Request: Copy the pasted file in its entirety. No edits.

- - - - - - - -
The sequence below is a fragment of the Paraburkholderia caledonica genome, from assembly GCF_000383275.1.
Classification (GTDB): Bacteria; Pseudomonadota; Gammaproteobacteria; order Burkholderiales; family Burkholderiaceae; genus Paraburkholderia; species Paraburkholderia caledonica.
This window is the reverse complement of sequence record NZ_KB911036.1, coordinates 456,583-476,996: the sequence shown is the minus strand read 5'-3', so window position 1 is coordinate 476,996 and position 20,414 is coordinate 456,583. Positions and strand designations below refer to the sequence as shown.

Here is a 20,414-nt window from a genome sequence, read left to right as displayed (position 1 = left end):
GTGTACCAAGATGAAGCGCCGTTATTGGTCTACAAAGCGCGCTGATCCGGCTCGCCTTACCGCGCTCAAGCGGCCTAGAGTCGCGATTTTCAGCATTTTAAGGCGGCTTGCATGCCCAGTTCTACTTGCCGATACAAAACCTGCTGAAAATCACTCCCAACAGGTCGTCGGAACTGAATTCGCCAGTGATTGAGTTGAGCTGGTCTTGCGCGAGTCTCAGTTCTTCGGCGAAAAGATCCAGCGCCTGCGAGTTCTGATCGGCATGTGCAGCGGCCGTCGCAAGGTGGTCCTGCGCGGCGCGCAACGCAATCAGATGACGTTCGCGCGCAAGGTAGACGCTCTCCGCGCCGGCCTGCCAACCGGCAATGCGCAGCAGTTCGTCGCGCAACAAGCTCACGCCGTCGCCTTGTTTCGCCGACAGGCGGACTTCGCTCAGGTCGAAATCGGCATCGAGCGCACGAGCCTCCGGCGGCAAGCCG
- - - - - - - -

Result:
The sequence below is a fragment of the Paraburkholderia caledonica genome, from assembly GCF_000383275.1.
Classification (GTDB): Bacteria; Pseudomonadota; Gammaproteobacteria; order Burkholderiales; family Burkholderiaceae; genus Paraburkholderia; species Paraburkholderia caledonica.
This window is the reverse complement of sequence record NZ_KB911036.1, coordinates 456,583-476,996: the sequence shown is the minus strand read 5'-3', so window position 1 is coordinate 476,996 and position 20,414 is coordinate 456,583. Positions and strand designations below refer to the sequence as shown.

Here is a 20,414-nt window from a genome sequence, read left to right as displayed (position 1 = left end):
GTGTACCAAGATGAAGCGCCGTTATTGGTCTACAAAGCGCGCTGATCCGGCTCGCCTTACCGCGCTCAAGCGGCCTAGAGTCGCGATTTTCAGCATTTTAAGGCGGCTTGCATGCCCAGTTCTACTTGCCGATACAAAACCTGCTGAAAATCACTCCCAACAGGTCGTCGGAACTGAATTCGCCAGTGATTGAGTTGAGCTGGTCTTGCGCGAGTCTCAGTTCTTCGGCGAAAAGATCCAGCGCCTGCGAGTTCTGATCGGCATGTGCAGCGGCCGTCGCAAGGTGGTCCTGCGCGGCGCGCAACGCAATCAGATGACGTTCGCGCGCAAGGTAGACGCTCTCCGCGCCGGCCTGCCAACCGGCAATGCGCAGCAGTTCGTCGCGCAACAAGCTCACGCCGTCGCCTTGTTTCGCCGACAGGCGGACTTCGCTCAGGTCGAAATCGGCATCGAGCGCACGAGCCTCCGGCGGCAAGCCG